Not only is the old Union Steel plant in Albion, Michigan an eyesore, but it’s also filled with toxic substances like asbestos.
Although nine workers in protective suits entered the facility last week to remove asbestos, local residents wonder if the crumbling walls and shattered windows had really kept them protected from the mineral known to cause mesothelioma.
Ramona Saldana, a local resident, says, “If I ever get sick, it’ll be because of this. I’m concerned about the health and other safety risks that could come of this.”
Last spring, the Environmental Protection Agency (EPA) was at the closed plant to remove a hazardous liquid spill that had reached the nearby Kalamazoo River. On top of that, according to officials, removal of the asbestos on the site is going to cost upwards of $300,000.
EPA project manager Jeff Lippert believes that asbestos was exposed when pipes were unsafely removed from the plant. These fibers were released into the air and may cause future health issues for nearby residents who may have been exposed.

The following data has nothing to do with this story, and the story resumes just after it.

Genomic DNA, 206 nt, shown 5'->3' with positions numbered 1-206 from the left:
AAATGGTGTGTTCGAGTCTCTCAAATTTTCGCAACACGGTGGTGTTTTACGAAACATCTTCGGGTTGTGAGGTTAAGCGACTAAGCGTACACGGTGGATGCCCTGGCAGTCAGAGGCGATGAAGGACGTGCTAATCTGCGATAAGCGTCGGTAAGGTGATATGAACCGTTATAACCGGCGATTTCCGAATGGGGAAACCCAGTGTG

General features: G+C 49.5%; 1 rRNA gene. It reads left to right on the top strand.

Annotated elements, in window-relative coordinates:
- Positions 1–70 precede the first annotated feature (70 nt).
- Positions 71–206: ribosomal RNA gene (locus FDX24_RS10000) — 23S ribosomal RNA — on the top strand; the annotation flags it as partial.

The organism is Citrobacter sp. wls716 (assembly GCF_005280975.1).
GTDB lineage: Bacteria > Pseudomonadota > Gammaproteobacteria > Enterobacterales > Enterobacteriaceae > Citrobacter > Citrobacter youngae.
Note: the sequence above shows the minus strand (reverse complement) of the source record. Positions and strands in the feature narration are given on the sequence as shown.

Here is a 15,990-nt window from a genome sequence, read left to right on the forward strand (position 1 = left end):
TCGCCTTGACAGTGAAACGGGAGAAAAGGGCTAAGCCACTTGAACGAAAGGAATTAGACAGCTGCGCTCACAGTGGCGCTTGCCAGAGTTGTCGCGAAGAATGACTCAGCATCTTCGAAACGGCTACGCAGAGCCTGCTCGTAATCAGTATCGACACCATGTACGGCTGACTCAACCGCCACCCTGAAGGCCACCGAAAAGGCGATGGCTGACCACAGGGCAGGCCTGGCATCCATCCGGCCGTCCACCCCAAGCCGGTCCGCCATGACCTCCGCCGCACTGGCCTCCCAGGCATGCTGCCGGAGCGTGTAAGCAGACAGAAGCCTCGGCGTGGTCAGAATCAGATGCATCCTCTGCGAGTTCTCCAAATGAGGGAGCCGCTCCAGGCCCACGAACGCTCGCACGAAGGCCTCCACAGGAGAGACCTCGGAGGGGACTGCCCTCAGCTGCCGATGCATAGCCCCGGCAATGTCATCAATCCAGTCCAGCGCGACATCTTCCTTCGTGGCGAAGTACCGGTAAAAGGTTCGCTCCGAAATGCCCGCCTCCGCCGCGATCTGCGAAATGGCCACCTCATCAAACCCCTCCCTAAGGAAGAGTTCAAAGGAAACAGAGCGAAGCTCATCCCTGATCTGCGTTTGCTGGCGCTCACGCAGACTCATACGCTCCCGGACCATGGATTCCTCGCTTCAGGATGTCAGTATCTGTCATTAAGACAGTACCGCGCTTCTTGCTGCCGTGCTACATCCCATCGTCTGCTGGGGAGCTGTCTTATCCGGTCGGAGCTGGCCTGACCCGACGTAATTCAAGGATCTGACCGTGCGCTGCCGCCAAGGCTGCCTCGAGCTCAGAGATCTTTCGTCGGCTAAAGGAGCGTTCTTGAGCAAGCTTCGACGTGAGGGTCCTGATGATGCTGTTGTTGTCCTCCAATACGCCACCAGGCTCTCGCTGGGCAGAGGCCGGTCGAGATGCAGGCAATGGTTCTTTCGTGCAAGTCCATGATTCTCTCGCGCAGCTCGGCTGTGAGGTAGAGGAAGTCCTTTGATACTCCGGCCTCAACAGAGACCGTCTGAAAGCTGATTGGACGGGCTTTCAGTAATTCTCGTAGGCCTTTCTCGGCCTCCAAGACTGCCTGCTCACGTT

Townspeople are concerned that they may be susceptible to mesothelioma in light of their exposure to asbestos. James Wyrick says that he feels the site has grown “out of control”, noting that the current (unidentified) owners should be held responsible for the asbestos removal – not the EPA. Says Wyrick, “I think they should be prosecuted. If you’re responsible, you should try to help clean up your actions.”
At this time, the EPA is distributing flyers to explain the situation to locals and assure them that they are not in any danger. However, this does little to assuage their concerns.